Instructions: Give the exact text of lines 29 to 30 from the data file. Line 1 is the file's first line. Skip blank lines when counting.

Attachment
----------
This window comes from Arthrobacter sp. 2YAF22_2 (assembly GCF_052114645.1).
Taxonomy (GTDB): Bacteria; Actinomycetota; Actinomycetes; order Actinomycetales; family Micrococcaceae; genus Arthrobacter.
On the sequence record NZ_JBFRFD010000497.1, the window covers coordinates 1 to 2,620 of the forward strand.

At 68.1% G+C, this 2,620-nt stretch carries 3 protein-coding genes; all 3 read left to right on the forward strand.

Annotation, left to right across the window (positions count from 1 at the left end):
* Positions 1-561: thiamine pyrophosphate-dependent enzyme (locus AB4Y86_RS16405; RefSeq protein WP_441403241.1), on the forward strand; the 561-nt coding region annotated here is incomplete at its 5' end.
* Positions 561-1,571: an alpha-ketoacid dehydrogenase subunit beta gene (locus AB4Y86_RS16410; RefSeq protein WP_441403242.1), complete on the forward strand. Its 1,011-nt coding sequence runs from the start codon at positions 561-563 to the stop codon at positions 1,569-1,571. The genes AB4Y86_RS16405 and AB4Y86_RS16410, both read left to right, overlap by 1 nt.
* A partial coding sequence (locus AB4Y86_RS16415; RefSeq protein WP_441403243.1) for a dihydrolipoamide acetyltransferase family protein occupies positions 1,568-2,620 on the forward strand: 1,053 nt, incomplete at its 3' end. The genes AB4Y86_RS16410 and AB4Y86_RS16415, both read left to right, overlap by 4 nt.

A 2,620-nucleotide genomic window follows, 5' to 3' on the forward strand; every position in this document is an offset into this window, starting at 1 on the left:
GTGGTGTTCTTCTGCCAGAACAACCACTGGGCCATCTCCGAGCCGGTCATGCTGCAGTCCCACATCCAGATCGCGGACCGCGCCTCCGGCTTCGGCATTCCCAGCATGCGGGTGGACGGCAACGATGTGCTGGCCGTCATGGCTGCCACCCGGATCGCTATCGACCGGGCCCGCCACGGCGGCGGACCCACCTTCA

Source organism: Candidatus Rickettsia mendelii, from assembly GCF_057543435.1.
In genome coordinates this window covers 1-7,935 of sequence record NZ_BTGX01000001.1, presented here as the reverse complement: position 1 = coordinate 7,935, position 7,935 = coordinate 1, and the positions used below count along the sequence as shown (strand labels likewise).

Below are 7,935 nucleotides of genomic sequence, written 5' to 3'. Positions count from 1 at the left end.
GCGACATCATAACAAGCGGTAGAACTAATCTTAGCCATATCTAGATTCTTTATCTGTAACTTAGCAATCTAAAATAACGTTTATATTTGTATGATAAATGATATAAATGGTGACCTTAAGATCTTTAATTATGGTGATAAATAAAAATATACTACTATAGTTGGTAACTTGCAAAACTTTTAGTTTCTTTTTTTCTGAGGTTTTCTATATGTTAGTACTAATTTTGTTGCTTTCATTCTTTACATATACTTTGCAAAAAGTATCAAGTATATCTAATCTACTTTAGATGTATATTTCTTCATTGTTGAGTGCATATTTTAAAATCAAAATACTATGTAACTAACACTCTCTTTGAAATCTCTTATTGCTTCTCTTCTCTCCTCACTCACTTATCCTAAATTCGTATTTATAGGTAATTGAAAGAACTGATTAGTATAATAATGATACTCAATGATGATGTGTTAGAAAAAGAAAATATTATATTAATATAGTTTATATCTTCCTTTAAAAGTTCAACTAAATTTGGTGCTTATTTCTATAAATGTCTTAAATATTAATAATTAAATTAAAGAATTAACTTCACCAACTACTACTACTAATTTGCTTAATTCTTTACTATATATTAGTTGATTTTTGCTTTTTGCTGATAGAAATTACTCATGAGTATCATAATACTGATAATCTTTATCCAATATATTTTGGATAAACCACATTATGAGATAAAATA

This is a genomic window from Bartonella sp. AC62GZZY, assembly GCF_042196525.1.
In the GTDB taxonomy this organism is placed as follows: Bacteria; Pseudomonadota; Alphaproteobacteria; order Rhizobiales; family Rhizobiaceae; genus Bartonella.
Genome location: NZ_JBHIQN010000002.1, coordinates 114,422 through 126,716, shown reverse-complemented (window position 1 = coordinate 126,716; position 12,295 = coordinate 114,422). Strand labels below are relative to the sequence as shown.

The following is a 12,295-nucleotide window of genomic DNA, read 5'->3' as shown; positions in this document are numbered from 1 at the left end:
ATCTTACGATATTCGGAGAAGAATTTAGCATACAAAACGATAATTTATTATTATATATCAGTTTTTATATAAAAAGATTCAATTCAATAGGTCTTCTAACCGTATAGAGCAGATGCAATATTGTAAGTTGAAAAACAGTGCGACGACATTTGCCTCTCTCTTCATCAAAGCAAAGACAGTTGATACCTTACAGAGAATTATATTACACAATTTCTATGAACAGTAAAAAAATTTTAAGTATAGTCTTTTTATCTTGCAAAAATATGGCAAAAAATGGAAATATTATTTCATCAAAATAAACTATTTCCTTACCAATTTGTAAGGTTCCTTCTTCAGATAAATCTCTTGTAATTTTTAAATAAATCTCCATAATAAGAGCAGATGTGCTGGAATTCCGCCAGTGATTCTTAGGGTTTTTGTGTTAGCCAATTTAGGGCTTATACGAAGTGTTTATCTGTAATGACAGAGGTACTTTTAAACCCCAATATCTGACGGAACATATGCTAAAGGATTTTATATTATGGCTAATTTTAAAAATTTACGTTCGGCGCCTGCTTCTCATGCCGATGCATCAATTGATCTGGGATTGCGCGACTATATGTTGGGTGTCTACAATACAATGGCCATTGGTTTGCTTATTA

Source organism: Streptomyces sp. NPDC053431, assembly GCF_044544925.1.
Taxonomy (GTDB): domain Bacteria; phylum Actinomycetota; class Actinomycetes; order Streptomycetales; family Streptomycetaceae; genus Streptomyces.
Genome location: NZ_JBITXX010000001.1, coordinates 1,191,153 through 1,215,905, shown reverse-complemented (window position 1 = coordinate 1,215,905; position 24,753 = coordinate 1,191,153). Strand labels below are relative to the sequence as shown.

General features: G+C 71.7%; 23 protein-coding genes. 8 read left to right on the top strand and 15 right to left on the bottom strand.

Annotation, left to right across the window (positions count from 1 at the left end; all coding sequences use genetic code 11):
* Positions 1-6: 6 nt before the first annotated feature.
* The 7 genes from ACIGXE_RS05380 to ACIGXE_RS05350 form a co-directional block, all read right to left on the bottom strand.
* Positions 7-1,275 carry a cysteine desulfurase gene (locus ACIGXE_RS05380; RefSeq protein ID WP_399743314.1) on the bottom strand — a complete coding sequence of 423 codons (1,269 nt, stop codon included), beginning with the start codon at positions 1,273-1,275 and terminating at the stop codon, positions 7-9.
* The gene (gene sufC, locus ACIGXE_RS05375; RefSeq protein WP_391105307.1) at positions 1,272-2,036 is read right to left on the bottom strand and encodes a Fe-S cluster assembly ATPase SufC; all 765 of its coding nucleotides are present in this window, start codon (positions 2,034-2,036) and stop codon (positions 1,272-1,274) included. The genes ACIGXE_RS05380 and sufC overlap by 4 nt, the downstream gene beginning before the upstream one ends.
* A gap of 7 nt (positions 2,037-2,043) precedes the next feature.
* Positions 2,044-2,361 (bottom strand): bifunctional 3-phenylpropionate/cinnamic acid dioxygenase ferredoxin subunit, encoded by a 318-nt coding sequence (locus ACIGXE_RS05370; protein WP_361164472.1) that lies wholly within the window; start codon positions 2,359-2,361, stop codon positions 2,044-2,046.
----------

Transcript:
* A gap of 7 nt (positions 2,037-2,043) precedes the next feature.
* Positions 2,044-2,361 (bottom strand): bifunctional 3-phenylpropionate/cinnamic acid dioxygenase ferredoxin subunit, encoded by a 318-nt coding sequence (locus ACIGXE_RS05370; protein WP_361164472.1) that lies wholly within the window; start codon positions 2,359-2,361, stop codon positions 2,044-2,046.